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OBJECTIVE: We recently demonstrated that 998 features derived from a simple 7-minute smartphone test could distinguish between controls, people with Parkinson's and people with idiopathic Rapid Eye Movement sleep behavior disorder, with mean sensitivity/specificity values of 84.6-91.9%. Here, we investigate whether the same smartphone features can be used to predict future clinically relevant outcomes in early Parkinson's. METHODS: A total of 237 participants with Parkinson's (mean (SD) disease duration 3.5 (2.2) years) in the Oxford Discovery cohort performed smartphone tests in clinic and at home. Each test assessed voice, balance, gait, reaction time, dexterity, rest, and postural tremor. In addition, standard motor, cognitive and functional assessments and questionnaires were administered in clinic. Machine learning algorithms were trained to predict the onset of clinical outcomes provided at the next 18-month follow-up visit using baseline smartphone recordings alone. The accuracy of model predictions was assessed using 10-fold and subject-wise cross validation schemes. RESULTS: Baseline smartphone tests predicted the new onset of falls, freezing, postural instability, cognitive impairment, and functional impairment at 18 months. For all outcome predictions AUC values were greater than 0.90 for 10-fold cross validation using all smartphone features. Using only the 30 most salient features, AUC values greater than 0.75 were obtained. INTERPRETATION: We demonstrate the ability to predict key future clinical outcomes using a simple smartphone test. This work has the potential to introduce individualized predictions to routine care, helping to target interventions to those most likely to benefit, with the aim of improving their outcome.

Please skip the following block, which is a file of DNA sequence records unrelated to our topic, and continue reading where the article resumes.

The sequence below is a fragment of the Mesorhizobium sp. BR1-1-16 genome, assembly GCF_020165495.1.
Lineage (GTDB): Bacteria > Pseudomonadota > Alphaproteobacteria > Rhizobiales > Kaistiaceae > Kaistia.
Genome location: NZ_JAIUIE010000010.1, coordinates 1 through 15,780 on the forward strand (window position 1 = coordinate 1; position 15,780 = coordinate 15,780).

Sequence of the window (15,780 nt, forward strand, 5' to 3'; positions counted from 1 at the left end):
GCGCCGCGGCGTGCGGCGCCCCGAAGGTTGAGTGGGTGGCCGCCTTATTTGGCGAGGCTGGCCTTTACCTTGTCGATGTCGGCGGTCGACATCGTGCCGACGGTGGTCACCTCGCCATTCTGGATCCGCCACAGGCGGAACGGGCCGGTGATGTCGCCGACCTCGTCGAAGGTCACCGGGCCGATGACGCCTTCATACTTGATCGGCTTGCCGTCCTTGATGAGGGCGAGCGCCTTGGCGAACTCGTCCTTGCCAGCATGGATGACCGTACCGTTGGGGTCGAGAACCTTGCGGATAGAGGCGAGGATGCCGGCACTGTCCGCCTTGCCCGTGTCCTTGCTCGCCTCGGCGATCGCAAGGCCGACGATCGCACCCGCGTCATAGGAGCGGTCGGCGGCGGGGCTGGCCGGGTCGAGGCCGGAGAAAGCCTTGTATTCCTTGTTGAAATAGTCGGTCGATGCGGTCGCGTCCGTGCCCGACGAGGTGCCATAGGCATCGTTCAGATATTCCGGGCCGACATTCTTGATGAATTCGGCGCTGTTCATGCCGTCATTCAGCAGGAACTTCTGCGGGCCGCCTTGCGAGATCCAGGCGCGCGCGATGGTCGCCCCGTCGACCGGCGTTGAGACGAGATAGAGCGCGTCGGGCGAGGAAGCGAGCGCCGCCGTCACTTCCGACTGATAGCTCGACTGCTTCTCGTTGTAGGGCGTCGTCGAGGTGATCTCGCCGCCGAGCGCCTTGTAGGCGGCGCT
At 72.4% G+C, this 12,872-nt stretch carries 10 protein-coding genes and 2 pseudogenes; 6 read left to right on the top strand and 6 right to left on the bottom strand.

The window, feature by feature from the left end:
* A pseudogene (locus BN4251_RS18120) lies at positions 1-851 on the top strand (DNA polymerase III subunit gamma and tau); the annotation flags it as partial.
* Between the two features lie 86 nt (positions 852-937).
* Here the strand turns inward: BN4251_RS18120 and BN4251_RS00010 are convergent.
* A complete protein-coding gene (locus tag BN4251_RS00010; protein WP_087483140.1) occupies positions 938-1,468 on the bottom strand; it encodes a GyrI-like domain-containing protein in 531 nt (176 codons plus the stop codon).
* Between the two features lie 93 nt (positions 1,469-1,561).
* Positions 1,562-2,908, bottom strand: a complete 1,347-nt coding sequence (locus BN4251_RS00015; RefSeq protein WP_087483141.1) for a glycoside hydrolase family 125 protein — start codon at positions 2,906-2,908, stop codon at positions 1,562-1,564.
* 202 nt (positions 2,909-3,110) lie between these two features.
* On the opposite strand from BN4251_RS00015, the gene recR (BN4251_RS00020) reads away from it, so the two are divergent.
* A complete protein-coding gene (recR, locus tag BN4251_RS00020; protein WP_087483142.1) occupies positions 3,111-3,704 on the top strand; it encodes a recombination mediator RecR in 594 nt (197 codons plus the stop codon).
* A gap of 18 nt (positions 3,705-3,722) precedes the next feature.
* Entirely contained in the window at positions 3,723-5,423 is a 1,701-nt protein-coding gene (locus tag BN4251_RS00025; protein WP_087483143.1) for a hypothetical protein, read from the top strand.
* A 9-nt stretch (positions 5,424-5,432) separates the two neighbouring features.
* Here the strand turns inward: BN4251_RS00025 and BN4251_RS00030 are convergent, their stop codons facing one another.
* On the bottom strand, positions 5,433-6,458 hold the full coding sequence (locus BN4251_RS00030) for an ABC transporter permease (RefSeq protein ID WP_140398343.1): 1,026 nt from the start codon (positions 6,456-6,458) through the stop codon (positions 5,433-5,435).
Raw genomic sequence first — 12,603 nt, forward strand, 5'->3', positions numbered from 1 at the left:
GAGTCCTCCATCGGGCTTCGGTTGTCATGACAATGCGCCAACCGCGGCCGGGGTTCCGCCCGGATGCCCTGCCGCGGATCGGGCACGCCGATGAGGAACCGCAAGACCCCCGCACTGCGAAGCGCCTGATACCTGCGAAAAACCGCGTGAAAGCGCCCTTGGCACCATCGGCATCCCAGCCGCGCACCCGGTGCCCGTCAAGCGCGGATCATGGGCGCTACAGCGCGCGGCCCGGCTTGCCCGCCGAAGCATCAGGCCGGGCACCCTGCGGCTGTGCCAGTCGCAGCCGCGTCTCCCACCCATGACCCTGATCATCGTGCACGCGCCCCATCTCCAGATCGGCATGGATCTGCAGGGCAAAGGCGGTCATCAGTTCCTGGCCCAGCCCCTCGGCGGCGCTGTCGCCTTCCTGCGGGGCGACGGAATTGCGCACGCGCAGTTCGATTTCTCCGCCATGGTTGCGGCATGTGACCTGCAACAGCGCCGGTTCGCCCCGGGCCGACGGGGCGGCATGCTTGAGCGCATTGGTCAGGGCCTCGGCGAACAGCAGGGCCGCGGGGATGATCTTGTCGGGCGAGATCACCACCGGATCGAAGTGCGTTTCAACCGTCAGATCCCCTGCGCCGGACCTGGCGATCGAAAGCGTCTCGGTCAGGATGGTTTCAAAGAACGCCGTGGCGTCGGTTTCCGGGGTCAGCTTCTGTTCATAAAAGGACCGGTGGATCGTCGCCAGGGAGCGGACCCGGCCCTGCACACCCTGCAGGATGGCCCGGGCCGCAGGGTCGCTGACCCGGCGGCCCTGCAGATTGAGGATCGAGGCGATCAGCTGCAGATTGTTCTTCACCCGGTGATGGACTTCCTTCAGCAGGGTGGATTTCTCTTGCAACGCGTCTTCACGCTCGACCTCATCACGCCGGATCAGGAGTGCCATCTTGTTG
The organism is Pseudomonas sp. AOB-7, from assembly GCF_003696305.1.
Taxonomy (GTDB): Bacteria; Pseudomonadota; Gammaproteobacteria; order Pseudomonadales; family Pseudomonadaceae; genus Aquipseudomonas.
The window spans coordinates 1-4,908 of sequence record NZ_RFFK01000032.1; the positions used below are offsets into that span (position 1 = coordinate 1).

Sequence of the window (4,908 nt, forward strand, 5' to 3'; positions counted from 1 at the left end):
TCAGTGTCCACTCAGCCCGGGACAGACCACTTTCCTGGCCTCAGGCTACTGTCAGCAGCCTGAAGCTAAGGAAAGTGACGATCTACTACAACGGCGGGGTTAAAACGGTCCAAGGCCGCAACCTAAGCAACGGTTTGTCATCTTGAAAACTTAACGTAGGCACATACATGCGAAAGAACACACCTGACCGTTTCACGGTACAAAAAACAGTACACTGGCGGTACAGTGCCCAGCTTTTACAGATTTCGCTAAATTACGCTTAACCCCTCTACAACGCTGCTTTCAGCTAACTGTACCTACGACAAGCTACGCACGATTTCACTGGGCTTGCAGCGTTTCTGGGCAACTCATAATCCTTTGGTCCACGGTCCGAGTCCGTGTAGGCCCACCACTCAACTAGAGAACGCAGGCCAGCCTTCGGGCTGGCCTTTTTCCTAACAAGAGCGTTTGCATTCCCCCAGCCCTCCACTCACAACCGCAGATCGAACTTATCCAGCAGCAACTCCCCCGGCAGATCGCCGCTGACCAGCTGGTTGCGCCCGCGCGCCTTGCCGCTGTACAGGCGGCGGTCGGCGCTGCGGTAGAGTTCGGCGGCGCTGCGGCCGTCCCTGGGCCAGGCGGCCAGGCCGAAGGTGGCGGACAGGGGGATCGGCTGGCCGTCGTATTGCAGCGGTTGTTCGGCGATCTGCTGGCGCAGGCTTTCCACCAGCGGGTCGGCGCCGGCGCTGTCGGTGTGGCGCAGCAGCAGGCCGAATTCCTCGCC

Original publication

DOI

10.1002/acn3.50853

Type

Journal article

Journal

Ann Clin Transl Neurol

Publication Date

08/2019

Volume

6

Pages

1498 - 1509

Keywords

Cohort Studies, Female, Humans, Machine Learning, Male, Parkinson Disease, Predictive Value of Tests, Prognosis, Reaction Time, Smartphone, Symptom Assessment